What is Vapor Pressure Deficit and why does it matter?

Vapor Pressure Deficit (VPD) has become a common term among cultivators. Various bloggers and cultivation experts have been weighing in on VPD and why it’s important for growing healthy, high yielding plants.

To understand VPD, it is important to understand how humidity works. When we talk about humidity, we’re talking about the amount of water in the air in the form of vapor. There are two ways to measure humidity- absolute humidity and relative humidity. Absolute humidity tells us exactly how much water vapor is in the air while relative humidity (RH) tells us how much water is in the air as a percentage of how much water the air can hold at that temperature. This is where things can begin to get confusing, because temperature and humidity have a complicated dynamic. As temperatures increase, the air is able to hold more water vapor than at lower temperatures. This means that a room will see a drop in RH when the absolute humidity has not changed, but the temperature has increased.

So why is this important? All cultivators know that managing humidity is important. For example, high humidity levels can lead to mold growth, damaging crops and affecting yields. However, RH levels also dictate how much a plant will transpire, and thus, how much they will grow. This is because the water we give to plants merely acts as a vehicle for nutrients. Once the nutrients have been metabolized, plants transpire water back into the air and are able to bring in more water and nutrients again. But when RH levels are high, plants have a harder time doing this.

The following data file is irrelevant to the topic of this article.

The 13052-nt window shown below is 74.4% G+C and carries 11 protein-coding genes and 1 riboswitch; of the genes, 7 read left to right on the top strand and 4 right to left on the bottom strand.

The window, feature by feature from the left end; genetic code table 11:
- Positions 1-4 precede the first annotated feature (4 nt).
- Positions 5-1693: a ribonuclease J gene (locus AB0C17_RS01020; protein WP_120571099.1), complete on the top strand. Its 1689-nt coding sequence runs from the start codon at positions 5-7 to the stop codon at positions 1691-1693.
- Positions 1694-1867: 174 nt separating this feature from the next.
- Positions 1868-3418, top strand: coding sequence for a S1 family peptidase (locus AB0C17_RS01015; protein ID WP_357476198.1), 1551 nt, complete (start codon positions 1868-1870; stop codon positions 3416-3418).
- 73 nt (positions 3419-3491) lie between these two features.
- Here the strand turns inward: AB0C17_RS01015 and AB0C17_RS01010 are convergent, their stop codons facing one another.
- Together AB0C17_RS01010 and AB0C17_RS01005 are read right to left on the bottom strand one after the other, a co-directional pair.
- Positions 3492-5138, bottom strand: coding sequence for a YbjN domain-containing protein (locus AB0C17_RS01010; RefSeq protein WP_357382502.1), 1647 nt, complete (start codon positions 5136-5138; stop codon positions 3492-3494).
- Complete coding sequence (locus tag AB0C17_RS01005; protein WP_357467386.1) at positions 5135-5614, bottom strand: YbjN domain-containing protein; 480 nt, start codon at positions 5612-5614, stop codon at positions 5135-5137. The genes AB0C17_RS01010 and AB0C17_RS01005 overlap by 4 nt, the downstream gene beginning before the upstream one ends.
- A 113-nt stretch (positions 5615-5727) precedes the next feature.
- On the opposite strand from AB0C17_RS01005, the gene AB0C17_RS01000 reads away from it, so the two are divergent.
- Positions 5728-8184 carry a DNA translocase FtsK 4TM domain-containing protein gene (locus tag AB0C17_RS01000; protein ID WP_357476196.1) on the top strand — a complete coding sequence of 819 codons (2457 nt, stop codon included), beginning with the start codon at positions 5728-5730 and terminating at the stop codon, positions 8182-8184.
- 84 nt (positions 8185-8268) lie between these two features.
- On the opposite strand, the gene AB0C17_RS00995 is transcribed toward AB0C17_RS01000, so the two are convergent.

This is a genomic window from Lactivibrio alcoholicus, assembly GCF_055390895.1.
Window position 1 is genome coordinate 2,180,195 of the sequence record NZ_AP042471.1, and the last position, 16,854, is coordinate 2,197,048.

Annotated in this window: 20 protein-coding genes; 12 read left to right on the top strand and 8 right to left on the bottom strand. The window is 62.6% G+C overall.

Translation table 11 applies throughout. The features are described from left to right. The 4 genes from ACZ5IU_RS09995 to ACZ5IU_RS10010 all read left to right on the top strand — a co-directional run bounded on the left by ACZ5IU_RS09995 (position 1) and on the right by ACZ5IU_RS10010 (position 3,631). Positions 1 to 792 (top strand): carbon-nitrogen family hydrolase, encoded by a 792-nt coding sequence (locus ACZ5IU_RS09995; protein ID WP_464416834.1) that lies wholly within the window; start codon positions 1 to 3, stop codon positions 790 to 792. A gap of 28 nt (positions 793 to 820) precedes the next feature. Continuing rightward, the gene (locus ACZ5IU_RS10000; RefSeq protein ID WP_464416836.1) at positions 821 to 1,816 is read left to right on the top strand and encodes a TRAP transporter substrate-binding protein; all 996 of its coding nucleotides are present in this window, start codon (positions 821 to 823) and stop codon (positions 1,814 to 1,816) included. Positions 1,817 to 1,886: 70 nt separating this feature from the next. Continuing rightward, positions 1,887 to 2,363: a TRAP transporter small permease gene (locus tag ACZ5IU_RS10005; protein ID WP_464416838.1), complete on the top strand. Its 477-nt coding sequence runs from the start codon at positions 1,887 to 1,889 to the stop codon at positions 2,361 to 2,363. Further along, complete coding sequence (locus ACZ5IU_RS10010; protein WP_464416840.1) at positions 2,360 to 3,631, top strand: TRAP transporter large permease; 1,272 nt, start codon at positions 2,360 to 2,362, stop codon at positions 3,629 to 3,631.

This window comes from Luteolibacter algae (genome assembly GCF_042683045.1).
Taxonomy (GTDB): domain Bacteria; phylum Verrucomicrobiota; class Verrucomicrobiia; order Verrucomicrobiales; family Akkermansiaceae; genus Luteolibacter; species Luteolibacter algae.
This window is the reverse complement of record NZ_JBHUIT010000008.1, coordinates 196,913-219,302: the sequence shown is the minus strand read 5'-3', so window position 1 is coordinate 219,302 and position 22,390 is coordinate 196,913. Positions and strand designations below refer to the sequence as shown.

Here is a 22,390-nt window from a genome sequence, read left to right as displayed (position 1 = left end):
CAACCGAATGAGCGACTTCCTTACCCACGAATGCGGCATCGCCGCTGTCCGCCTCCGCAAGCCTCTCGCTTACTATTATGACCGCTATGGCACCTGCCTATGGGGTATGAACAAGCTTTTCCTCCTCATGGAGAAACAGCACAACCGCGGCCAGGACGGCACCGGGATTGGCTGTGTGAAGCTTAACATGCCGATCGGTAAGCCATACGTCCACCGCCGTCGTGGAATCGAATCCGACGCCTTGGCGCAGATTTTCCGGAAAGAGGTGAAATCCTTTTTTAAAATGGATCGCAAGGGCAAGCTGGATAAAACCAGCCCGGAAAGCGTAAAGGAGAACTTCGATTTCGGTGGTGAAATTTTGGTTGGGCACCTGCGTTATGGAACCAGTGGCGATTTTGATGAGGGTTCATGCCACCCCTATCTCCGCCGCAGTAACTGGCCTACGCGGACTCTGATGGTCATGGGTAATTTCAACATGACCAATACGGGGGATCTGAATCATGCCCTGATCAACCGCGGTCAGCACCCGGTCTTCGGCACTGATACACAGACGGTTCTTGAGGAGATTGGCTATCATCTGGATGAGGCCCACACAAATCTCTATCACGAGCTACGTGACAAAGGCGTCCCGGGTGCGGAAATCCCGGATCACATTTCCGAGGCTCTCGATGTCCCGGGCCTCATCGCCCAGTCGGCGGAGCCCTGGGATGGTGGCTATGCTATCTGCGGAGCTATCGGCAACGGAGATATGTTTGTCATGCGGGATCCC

The reason for this is that water vapor in the air creates a certain amount of pressure, pushing back on plants as they try to transpire water. As you can imagine, more water vapor in the air (i.e. higher RH levels) means more pressure, causing plants to have a harder time transpiring. This brings us to what VPD actually is. As the name indicates, this is a measure of a deficit, or difference between the pressure that could be exerted by the water vapor at 100% RH at a given temperature and the actual pressure exerted by water vapor at your current RH at the same given temperature. Essentially, this is the way the plant would feel, measuring the difference between the pressure inside the leaf and the pressure of the air outside, giving us an idea of how easy or difficult it would be for the plant to transpire. VPD is measured in units of pressure and is essentially RH and temperature in a single value.

Much research has been down to find the ideal VPD for cannabis transpiration, ensuring plants drink slowly enough to be able to metabolize nutrients but fast enough to ensure they are taking up enough. Depending on the stage of growth, flowering plants should have a VPD of between 10kPa1 and 15.5kPa.

Source: Surna

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